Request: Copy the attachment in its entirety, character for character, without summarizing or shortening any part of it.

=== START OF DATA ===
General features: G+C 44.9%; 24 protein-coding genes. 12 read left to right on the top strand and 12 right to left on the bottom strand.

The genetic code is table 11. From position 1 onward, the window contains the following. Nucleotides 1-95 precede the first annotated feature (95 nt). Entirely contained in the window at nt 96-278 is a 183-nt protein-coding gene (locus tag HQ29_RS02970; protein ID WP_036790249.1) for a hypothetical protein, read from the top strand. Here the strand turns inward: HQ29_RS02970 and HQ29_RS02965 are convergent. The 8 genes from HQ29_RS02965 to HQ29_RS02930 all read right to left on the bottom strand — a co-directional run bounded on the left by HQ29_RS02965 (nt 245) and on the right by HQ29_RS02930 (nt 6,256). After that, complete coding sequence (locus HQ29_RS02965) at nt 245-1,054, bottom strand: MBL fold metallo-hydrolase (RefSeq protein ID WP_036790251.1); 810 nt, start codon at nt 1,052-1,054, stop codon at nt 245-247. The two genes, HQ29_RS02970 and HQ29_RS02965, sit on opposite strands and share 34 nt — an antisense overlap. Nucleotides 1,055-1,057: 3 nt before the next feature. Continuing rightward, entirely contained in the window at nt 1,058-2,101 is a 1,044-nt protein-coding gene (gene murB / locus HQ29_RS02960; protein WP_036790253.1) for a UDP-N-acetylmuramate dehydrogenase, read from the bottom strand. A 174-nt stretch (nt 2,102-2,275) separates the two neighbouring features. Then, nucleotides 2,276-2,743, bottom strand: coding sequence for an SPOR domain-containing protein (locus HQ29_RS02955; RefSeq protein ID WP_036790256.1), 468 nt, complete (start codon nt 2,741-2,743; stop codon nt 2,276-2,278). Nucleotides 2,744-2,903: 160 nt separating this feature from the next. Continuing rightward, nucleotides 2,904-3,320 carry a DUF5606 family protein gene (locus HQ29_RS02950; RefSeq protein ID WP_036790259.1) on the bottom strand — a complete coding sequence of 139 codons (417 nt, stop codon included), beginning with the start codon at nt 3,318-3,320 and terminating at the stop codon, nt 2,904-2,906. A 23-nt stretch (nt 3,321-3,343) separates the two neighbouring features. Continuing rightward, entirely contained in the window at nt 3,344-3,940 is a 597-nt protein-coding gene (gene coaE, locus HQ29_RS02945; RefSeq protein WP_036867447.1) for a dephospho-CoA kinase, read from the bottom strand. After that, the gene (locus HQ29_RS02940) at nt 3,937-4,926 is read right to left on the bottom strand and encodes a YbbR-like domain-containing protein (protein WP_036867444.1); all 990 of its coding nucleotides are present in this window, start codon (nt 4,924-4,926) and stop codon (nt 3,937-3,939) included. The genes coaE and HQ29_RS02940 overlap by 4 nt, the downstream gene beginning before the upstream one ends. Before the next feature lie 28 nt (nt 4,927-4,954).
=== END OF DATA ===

General features: G+C 44.9%; 24 protein-coding genes. 12 read left to right on the top strand and 12 right to left on the bottom strand.

The genetic code is table 11. From position 1 onward, the window contains the following. Nucleotides 1-95 precede the first annotated feature (95 nt). Entirely contained in the window at nt 96-278 is a 183-nt protein-coding gene (locus tag HQ29_RS02970; protein ID WP_036790249.1) for a hypothetical protein, read from the top strand. Here the strand turns inward: HQ29_RS02970 and HQ29_RS02965 are convergent. The 8 genes from HQ29_RS02965 to HQ29_RS02930 all read right to left on the bottom strand — a co-directional run bounded on the left by HQ29_RS02965 (nt 245) and on the right by HQ29_RS02930 (nt 6,256). After that, complete coding sequence (locus HQ29_RS02965) at nt 245-1,054, bottom strand: MBL fold metallo-hydrolase (RefSeq protein ID WP_036790251.1); 810 nt, start codon at nt 1,052-1,054, stop codon at nt 245-247. The two genes, HQ29_RS02970 and HQ29_RS02965, sit on opposite strands and share 34 nt — an antisense overlap. Nucleotides 1,055-1,057: 3 nt before the next feature. Continuing rightward, entirely contained in the window at nt 1,058-2,101 is a 1,044-nt protein-coding gene (gene murB / locus HQ29_RS02960; protein WP_036790253.1) for a UDP-N-acetylmuramate dehydrogenase, read from the bottom strand. A 174-nt stretch (nt 2,102-2,275) separates the two neighbouring features. Then, nucleotides 2,276-2,743, bottom strand: coding sequence for an SPOR domain-containing protein (locus HQ29_RS02955; RefSeq protein ID WP_036790256.1), 468 nt, complete (start codon nt 2,741-2,743; stop codon nt 2,276-2,278). Nucleotides 2,744-2,903: 160 nt separating this feature from the next. Continuing rightward, nucleotides 2,904-3,320 carry a DUF5606 family protein gene (locus HQ29_RS02950; RefSeq protein ID WP_036790259.1) on the bottom strand — a complete coding sequence of 139 codons (417 nt, stop codon included), beginning with the start codon at nt 3,318-3,320 and terminating at the stop codon, nt 2,904-2,906. A 23-nt stretch (nt 3,321-3,343) separates the two neighbouring features. Continuing rightward, entirely contained in the window at nt 3,344-3,940 is a 597-nt protein-coding gene (gene coaE, locus HQ29_RS02945; RefSeq protein WP_036867447.1) for a dephospho-CoA kinase, read from the bottom strand. After that, the gene (locus HQ29_RS02940) at nt 3,937-4,926 is read right to left on the bottom strand and encodes a YbbR-like domain-containing protein (protein WP_036867444.1); all 990 of its coding nucleotides are present in this window, start codon (nt 4,924-4,926) and stop codon (nt 3,937-3,939) included. The genes coaE and HQ29_RS02940 overlap by 4 nt, the downstream gene beginning before the upstream one ends. Before the next feature lie 28 nt (nt 4,927-4,954).